By Chris Moore:
It is far too easy to sit down the day after a concert experience and glorify the memory of the past night.
What follows is, to the best of my ability, devoid of exaggeration.
Band of Horses opened the night with a solid forty-five minute set. I enjoyed listening to their songs; it was all Band-style rock and vocals, if a little less rough-shod than Robertson, Helm, and company would have preferred. Ben Bridwell and his band sufficiently caught my interest for their new album, Infinite Arms, which will be released this coming Tuesday.
This all being acknowledged, they are no Pearl Jam.
The majority of ticket-holders apparently agreed, as more than three quarters of the seats went unfilled until about ten minutes before the headliners came onstage. By the time Matt Cameron, Jeff Ament, Stone Gossard, Mike McCready, and Eddie Vedder took the stage, nearly every seat in the house was filled, including the majority of seats to the side of and behind the stage.
And when a band can fill seats with people willing to stare at their backs for most of the concert, that’s saying something.
Even from my vantage point at Vedder’s nine o’clock high up in the second to last row of the XL (nee Civic) Center in Hartford, CT, the show was a phenomenal experience, although it didn’t begin that way. For some reason, the sound was softer and muddier than it should have been for the first several songs.
I had a nightmarish vision of having to listen to thousands of half-drunken Pearl Jam fans sing the hits while one of the greatest rock bands of all time labored away below me, in my vision but outside my hearing. For the first four songs or so, this fear was realized as I had to struggle to hear Vedder’s baritone amidst shouting fans who clearly knew the words every bit as well as he did — and wanted to lend their vocals. Even McCready and Gossard’s guitar work was buried, only Ament’s bass and Cameron’s stellar drumming standing out clearly the entire evening. In between songs, Vedder sounded like he was speaking into a drive-thru speaker in a foreign language.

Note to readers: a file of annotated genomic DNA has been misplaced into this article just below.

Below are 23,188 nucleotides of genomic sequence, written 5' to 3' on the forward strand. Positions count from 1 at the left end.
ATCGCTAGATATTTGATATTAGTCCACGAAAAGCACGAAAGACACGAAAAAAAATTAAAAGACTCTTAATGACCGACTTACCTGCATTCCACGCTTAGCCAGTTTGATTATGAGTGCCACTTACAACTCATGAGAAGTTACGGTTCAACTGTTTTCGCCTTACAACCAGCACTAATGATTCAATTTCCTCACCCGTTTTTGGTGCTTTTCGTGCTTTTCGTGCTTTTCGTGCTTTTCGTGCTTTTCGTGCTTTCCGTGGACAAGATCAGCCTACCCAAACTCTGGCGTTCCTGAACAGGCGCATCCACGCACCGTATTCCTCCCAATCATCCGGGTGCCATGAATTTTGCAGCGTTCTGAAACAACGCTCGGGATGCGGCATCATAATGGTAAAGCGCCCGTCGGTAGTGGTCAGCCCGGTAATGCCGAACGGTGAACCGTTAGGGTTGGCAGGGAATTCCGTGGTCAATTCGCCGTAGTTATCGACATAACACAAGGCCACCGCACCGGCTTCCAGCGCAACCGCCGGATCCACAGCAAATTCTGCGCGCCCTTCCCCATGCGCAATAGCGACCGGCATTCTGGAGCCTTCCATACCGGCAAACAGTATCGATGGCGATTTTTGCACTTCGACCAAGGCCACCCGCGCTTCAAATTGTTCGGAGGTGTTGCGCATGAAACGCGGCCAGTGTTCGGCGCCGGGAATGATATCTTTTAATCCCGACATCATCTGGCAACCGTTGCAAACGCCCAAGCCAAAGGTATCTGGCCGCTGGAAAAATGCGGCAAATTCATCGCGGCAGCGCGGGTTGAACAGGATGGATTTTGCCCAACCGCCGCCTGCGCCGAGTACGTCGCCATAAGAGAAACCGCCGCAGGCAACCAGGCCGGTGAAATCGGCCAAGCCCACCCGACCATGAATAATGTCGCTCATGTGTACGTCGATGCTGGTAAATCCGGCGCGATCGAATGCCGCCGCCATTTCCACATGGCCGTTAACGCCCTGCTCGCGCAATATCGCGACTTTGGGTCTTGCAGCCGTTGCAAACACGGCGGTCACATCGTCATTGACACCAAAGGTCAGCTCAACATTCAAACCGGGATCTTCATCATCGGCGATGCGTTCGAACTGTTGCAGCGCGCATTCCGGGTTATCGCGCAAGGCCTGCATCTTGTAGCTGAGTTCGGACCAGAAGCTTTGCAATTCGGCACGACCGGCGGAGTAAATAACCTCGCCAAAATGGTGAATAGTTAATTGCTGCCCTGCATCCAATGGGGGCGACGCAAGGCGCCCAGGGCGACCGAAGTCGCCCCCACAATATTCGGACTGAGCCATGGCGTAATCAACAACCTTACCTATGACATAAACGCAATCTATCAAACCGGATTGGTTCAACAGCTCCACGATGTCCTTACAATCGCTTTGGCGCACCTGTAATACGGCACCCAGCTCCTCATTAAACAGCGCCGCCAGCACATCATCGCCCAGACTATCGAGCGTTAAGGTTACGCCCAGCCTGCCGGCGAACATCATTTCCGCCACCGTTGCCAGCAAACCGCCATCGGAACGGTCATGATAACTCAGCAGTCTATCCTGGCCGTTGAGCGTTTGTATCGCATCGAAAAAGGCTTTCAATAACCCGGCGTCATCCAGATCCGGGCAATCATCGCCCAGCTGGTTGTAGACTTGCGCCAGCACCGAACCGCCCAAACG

Then, like someone flipped a switch, Vedder’s voice suddenly came through loud and clear and the instruments all fell into place into the mix. From this point on, the concert was pure energy and utter perfection.
This was a concert to compete with the best concert experiences of my lifetime (and admittedly limited experience). There was all the instrumental prowess of Bob Dylan’s band with an ability to translate studio tracks to live performances that rivals — and perhaps surpasses — that of bands like America and Wilco. The set list was among the most well-balanced I’ve seen, up there with Brian Wilson’s recent concerts which regularly and beautifully draw from throughout his storied career. My only complaint concerning the set list — and I am most certainly going to be alone on this one — is its dismissal of Binaural (2000) and Riot Act (2002), which boast some of my favorite tracks in their catalog.
In the course of more than two hours of pure rock fury, the band played the first seven tracks of last year’s Backspacer, folding these new songs into their repetoire like they’ve been playing them for a decade. I’m at a loss to name just one that stood out — I think “Got Some” first because I love it, but “The Fixer” was heart-pounding, catchy madness, and by the time “Johnny Guitar” rolled out, it was like Vedder and company had been unleashed. In the first encore, they played a breath-taking version of the ninth track, “Speed of Sound,” noting that they hadn’t really played it before, at least not to their liking. Gossard’s acoustic work was just right, and I can honestly assert that this was better than the album version.